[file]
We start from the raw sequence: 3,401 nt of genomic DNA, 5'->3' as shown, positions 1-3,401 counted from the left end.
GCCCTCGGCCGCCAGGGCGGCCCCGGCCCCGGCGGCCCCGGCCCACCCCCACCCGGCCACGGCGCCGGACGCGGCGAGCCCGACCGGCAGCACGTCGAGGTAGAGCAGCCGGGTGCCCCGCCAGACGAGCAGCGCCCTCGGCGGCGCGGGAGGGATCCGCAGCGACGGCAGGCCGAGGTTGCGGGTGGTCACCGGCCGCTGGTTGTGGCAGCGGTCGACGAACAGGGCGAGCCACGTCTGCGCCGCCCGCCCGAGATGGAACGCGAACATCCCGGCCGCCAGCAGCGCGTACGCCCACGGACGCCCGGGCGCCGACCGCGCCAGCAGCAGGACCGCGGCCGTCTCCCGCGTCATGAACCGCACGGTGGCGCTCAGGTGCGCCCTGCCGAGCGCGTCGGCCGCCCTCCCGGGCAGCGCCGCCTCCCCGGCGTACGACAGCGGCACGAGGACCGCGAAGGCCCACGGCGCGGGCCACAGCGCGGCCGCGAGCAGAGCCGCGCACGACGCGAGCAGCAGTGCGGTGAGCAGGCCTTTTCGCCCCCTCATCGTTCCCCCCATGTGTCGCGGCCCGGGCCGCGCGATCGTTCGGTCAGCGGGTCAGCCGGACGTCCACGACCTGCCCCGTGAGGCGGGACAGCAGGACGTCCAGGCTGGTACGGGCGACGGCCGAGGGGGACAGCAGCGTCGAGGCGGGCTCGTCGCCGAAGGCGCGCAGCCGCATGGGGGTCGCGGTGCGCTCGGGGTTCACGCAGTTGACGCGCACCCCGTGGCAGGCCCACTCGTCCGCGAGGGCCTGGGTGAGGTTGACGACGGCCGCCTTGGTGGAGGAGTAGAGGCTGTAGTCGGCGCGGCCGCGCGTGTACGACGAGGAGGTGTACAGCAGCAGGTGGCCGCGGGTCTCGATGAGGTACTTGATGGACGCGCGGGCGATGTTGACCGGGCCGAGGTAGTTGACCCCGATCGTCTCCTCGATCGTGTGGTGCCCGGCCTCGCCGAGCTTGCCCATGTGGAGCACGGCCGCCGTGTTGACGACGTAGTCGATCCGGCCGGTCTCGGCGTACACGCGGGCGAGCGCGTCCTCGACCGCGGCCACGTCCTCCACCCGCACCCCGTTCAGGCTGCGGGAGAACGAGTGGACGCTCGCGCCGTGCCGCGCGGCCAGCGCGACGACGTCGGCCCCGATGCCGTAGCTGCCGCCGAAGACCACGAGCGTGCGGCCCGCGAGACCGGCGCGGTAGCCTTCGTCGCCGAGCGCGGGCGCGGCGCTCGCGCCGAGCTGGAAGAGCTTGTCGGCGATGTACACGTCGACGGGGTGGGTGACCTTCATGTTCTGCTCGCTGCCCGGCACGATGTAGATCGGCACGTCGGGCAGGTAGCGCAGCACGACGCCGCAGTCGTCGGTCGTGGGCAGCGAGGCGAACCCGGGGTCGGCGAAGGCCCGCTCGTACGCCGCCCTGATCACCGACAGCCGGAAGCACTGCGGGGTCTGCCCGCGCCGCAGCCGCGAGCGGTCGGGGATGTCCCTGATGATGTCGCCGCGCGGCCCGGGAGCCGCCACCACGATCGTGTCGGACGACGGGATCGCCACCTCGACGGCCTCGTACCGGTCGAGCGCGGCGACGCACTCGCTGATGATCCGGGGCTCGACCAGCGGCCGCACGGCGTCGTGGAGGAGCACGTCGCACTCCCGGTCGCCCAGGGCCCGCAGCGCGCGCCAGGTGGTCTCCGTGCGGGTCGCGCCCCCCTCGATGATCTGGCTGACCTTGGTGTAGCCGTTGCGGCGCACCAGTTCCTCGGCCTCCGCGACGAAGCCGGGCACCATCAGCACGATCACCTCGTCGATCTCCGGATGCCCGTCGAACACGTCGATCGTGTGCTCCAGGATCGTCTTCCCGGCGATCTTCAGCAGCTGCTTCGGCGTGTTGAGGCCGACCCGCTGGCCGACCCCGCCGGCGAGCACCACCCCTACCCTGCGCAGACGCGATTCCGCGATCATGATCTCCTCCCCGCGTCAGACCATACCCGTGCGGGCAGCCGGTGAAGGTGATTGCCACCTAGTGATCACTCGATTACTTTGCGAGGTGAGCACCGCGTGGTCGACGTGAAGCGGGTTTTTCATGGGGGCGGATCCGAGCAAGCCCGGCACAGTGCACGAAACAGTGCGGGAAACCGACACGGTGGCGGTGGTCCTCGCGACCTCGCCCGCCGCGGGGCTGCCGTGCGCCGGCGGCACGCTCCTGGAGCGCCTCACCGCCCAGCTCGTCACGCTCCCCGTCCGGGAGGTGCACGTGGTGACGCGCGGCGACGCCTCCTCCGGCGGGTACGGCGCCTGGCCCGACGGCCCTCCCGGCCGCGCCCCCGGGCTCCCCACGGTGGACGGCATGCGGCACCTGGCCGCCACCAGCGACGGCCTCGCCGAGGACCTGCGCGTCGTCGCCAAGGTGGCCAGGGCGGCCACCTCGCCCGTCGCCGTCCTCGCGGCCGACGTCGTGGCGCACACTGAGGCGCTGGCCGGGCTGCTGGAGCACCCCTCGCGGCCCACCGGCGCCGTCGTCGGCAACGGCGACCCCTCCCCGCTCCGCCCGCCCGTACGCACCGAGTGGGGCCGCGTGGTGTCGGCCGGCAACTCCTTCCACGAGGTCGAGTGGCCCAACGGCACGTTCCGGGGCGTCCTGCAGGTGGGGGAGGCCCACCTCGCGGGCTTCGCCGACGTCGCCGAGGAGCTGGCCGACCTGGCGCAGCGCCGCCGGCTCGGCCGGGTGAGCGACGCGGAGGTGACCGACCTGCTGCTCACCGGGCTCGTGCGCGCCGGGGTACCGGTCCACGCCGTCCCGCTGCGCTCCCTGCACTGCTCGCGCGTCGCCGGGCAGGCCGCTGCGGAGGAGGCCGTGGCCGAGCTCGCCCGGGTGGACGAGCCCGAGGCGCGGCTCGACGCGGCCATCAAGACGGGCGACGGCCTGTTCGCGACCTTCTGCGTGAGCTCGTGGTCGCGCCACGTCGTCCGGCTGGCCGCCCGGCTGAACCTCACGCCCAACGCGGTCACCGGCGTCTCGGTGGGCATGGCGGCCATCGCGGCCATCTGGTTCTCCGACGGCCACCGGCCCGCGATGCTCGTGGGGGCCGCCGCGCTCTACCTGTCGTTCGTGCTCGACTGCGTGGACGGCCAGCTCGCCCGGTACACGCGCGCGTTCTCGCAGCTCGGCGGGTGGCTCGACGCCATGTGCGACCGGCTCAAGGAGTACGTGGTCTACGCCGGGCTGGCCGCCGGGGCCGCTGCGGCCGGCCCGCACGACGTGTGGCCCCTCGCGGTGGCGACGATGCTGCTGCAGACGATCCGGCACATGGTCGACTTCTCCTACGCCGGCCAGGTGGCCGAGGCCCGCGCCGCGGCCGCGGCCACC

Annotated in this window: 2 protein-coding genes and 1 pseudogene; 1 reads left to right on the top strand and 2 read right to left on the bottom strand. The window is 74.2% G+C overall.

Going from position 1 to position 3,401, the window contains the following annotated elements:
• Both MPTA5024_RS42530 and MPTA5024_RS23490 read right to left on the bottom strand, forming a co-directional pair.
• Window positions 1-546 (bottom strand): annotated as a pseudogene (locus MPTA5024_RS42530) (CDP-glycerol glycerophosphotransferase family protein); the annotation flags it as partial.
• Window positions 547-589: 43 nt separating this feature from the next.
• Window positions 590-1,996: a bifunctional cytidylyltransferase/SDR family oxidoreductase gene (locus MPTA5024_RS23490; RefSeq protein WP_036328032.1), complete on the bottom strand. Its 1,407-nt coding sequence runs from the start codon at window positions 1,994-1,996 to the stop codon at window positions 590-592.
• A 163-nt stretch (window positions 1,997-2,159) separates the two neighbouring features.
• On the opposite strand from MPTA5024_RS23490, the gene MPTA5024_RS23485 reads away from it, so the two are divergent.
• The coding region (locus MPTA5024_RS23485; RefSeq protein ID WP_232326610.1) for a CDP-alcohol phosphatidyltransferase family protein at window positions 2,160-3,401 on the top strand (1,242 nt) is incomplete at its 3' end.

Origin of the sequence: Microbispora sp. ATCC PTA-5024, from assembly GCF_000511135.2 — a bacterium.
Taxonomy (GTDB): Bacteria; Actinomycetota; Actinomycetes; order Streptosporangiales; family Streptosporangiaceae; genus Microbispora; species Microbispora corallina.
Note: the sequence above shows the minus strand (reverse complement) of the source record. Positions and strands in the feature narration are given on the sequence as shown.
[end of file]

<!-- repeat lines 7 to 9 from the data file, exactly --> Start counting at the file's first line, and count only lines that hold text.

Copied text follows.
• Window positions 547-589: 43 nt separating this feature from the next.
• Window positions 590-1,996: a bifunctional cytidylyltransferase/SDR family oxidoreductase gene (locus MPTA5024_RS23490; RefSeq protein WP_036328032.1), complete on the bottom strand. Its 1,407-nt coding sequence runs from the start codon at window positions 1,994-1,996 to the stop codon at window positions 590-592.
• A 163-nt stretch (window positions 1,997-2,159) separates the two neighbouring features.